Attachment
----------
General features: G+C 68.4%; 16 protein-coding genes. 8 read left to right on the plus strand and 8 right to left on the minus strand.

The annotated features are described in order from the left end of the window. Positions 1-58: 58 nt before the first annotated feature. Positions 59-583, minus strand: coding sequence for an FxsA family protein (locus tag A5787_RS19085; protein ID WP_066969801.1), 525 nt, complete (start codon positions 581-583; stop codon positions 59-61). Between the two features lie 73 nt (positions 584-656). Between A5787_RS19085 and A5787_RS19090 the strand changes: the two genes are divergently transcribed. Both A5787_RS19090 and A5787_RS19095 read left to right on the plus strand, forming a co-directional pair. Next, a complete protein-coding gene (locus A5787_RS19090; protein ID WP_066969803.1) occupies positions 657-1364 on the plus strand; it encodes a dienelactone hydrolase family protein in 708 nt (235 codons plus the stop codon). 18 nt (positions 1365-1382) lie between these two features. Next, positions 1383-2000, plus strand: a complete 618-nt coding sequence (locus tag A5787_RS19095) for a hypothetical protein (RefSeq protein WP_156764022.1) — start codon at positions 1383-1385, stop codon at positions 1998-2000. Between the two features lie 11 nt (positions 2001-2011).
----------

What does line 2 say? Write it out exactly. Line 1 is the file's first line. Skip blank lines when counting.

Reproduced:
The annotated features are described in order from the left end of the window. Positions 1-58: 58 nt before the first annotated feature. Positions 59-583, minus strand: coding sequence for an FxsA family protein (locus tag A5787_RS19085; protein ID WP_066969801.1), 525 nt, complete (start codon positions 581-583; stop codon positions 59-61). Between the two features lie 73 nt (positions 584-656). Between A5787_RS19085 and A5787_RS19090 the strand changes: the two genes are divergently transcribed. Both A5787_RS19090 and A5787_RS19095 read left to right on the plus strand, forming a co-directional pair. Next, a complete protein-coding gene (locus A5787_RS19090; protein ID WP_066969803.1) occupies positions 657-1364 on the plus strand; it encodes a dienelactone hydrolase family protein in 708 nt (235 codons plus the stop codon). 18 nt (positions 1365-1382) lie between these two features. Next, positions 1383-2000, plus strand: a complete 618-nt coding sequence (locus tag A5787_RS19095) for a hypothetical protein (RefSeq protein WP_156764022.1) — start codon at positions 1383-1385, stop codon at positions 1998-2000. Between the two features lie 11 nt (positions 2001-2011).